TBN: You work with what I assume to be large groups of talented individuals such as Photographers, Hairstylist’s, Makeup Artist, etc. Do you find it difficult to align on one common vision for a project?

A.W: I’ve worked with Pat McGrath an amazing British and Black makeup artist, Photographer Tom Munro, Micheal Tompson, Dan Jackson, some really amazing creative guys who have worked on some major editorial stories and advertising campaigns. I must say they are all so collaborative and creative. I love working with a team of experts who do what they do best, I have my vision, but it’s just the foundation. Working with a strong team is key and you must be flexible. I don’t like to work with drama queens because the end of the day we are all putting our names on the final product i.e ad campaign or editorial story.

TBN: Did you always envision that you would have a career in this field of work?

A.W: No… I really wanted to be a systems analyst. Can you believe that?!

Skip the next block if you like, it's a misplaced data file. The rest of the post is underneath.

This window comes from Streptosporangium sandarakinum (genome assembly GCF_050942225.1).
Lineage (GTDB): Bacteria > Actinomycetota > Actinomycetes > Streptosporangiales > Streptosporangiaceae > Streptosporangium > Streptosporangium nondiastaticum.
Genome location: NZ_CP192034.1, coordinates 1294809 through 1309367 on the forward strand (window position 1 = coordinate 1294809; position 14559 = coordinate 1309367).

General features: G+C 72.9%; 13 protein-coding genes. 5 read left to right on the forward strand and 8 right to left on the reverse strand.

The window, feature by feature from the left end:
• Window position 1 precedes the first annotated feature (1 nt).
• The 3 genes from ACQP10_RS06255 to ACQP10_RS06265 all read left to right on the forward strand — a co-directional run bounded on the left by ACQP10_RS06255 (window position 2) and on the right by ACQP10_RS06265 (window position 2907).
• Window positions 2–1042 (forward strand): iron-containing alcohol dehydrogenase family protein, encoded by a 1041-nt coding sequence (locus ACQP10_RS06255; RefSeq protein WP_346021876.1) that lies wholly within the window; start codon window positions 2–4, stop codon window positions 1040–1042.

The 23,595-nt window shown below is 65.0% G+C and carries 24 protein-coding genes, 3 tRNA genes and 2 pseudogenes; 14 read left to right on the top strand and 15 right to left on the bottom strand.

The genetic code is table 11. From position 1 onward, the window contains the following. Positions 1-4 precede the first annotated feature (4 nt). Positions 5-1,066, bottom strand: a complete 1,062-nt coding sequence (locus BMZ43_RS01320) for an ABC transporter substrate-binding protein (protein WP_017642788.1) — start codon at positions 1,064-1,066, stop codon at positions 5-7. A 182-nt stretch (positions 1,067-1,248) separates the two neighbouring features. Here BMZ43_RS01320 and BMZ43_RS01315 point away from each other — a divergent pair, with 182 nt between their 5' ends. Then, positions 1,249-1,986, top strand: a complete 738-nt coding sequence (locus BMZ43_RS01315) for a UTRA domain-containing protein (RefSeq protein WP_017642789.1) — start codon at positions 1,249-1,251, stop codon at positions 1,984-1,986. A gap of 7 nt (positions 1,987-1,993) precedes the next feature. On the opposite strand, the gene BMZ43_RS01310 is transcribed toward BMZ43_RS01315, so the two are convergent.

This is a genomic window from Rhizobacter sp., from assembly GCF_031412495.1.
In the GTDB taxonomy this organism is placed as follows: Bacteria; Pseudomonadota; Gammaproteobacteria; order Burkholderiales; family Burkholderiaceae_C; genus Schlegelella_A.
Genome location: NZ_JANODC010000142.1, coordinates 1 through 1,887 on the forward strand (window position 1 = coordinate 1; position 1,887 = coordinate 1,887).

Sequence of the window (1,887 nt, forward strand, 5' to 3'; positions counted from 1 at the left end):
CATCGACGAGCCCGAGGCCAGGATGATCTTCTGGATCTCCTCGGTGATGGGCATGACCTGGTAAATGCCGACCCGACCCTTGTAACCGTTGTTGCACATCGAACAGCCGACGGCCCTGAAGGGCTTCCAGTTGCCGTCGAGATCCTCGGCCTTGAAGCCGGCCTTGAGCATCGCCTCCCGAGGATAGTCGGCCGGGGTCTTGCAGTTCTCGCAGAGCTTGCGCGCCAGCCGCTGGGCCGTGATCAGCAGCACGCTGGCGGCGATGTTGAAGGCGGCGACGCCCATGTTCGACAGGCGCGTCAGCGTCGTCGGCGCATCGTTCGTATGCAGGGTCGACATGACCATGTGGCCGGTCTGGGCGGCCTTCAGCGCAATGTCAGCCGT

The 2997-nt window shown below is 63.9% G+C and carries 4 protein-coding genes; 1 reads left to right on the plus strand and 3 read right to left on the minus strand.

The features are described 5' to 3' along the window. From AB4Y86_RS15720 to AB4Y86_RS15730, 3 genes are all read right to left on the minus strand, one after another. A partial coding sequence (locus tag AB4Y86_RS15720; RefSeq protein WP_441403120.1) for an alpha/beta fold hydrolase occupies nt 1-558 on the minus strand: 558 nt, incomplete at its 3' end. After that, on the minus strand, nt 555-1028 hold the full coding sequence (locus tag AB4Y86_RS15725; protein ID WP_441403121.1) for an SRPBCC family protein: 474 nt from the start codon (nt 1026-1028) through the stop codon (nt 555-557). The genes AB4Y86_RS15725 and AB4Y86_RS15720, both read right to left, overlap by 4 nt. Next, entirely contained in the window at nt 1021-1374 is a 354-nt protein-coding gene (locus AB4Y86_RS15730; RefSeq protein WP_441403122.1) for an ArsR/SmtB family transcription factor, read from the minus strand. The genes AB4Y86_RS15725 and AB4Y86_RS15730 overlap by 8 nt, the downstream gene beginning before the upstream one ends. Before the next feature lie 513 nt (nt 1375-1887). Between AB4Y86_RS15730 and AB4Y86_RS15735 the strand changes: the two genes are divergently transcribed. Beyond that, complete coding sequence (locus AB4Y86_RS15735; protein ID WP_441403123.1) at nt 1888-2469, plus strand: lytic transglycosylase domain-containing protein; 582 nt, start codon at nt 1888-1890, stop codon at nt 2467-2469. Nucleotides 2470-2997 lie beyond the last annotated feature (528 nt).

TBN: This may be a bit of a touchy subject, but do you think that we’ve made collective progress in the availability of jobs within the Fashion Industry for people of color?

A.W: Wow… I’m black and was born in the UK. I remember working at Saatchi & Saatchi in the UK and I was the only black creative person in the building. I would say things have changed a lot over the years. I can talk for the beauty business which is somewhat similar to the fashion business. I do think I’ve had much opportunity to work in the Beauty business both here in the US and in Europe and Asia. It could be timing, but I feel blessed to have the opportunity to work were I’ve worked.


TBN: Where do you see your career trajectory within the next 3-5 years? What goals do have on your list, and what advice would you give to readers on how to pursue and manifest their own dreams?